Heh, I think my reaction was a mixture of teenager embarrassment and surprise at the randomness of the question.

We didn’t discuss the topic ever again.

Heh, I suppose I’d chalk this fault of his to his “lack of a Father-figure” pile, because the entire conversation was purely awkward, even now, I still can’t tell if he was really trying to find out about my life or was merely playing around. I’d go with the former, because it felt like it was awkward for both of us, heh, which means that he has little-to-no experience discussing such things.

I guess it must’ve frustrated him, not being able to communicate completely with us, heh, feelings are complex, and I suppose that he never really had much opportunity to really delve into them, much less into our own.

But it wasn’t completely hopeless.

My Father spoke on a less communicable level, when I started being his ‘Little Assistant’, I felt a bond with him, that I almost couldn’t understand. But I could’ve barely felt his emotions, I sensed when he was frustrated, when he was genuinely happy, and I was able to tell that he can sense my emotions, when I was passionate, when I was at my wits end, and heh, when I was stubborn like him, trying to get a job done.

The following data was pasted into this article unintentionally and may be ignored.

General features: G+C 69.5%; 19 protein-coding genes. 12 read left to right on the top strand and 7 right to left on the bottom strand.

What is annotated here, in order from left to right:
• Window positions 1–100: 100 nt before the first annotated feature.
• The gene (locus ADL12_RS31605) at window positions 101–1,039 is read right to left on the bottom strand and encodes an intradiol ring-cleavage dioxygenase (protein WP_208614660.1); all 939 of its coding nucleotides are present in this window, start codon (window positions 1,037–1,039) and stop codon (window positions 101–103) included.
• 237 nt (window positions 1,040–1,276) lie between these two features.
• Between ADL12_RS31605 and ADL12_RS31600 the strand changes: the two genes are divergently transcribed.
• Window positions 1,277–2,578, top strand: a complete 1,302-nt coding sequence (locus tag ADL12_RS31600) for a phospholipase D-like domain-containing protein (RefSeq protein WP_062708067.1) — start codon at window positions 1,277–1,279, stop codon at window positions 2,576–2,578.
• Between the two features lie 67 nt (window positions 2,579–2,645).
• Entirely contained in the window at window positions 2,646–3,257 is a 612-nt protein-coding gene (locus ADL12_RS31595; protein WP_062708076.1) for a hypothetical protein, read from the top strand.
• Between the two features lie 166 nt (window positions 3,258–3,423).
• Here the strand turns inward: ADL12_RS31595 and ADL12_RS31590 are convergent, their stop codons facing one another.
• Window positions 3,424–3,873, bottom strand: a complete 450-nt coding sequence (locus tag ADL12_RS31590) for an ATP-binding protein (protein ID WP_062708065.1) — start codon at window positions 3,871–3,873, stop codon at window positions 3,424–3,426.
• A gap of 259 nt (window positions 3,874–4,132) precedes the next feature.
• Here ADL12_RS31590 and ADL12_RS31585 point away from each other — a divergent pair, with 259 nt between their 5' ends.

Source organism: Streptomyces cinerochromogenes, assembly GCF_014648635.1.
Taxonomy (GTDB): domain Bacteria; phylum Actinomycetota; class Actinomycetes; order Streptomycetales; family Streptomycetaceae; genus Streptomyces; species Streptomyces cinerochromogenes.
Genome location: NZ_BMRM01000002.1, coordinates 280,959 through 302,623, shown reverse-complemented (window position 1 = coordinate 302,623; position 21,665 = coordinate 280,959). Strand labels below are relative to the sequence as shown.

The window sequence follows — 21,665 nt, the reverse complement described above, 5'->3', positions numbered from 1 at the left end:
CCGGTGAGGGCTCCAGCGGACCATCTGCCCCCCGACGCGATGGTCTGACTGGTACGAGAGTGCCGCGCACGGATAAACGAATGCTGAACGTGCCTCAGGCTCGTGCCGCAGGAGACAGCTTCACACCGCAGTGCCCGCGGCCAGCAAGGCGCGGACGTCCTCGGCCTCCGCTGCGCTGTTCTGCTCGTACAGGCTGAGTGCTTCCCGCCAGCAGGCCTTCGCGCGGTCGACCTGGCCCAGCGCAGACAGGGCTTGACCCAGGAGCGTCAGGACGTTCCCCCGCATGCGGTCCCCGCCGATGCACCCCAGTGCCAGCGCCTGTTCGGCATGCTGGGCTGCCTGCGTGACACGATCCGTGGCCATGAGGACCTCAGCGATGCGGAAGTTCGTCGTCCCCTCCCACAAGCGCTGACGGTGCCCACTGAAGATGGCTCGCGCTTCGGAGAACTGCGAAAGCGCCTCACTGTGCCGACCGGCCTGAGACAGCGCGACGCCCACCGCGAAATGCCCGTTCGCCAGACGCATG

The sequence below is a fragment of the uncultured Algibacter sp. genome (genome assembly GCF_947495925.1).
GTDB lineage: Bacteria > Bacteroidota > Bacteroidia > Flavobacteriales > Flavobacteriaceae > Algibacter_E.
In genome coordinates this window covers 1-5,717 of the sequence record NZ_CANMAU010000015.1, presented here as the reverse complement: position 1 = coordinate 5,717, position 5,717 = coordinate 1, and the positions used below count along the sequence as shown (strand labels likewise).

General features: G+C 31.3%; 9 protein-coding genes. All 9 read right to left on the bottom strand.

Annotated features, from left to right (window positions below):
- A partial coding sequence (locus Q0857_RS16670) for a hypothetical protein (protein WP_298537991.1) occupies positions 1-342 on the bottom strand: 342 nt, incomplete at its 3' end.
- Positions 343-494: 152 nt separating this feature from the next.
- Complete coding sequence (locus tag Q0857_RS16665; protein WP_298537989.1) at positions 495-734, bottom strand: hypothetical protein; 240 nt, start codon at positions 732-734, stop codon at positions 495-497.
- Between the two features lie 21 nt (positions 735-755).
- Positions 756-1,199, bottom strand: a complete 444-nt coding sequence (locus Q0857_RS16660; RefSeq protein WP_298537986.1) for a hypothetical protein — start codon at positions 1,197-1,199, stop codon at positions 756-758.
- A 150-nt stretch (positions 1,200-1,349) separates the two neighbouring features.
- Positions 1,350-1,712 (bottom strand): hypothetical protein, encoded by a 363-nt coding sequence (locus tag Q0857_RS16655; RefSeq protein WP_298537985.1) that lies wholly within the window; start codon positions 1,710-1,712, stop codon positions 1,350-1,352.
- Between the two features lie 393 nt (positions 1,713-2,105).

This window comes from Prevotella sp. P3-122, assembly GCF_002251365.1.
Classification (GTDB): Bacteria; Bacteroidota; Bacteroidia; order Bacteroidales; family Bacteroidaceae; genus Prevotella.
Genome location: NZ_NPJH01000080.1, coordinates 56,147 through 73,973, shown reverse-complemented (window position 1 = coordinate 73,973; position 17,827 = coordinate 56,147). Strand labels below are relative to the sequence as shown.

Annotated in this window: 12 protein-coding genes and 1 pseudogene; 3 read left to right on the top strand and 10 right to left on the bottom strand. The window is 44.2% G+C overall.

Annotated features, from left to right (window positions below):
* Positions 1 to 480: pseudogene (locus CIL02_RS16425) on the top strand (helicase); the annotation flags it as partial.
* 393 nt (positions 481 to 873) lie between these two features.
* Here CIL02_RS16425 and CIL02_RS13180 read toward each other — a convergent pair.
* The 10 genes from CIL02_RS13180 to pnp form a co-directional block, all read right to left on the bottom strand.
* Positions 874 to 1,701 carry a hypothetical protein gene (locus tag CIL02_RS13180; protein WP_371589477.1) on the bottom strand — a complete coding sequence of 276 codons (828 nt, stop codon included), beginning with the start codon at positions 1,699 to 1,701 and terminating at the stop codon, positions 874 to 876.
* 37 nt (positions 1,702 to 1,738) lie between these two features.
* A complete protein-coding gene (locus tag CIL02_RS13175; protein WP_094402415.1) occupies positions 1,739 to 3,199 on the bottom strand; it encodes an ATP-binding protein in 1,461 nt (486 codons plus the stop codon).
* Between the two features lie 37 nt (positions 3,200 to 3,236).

I am glad I was able to realize his lack of communication skills early and that’s when I told him as much as I could, granted, he didn’t understand much, but he realized what he could and tried to help at every opportunity. It also helped me realize that some people communicate without words, through gestures, small movements, subtle changes in their tone of voice, even through hitting others in the back of the head. I also learned the value of communication as a whole, to overcome that awkwardness that constantly thwarted my Father, and really learn what’s going on in people’s lives and offer my help.

I’m definitely going to need this skill when I’m a doctor, because I’m going to run into a lot of people, of various backgrounds and levels of communication.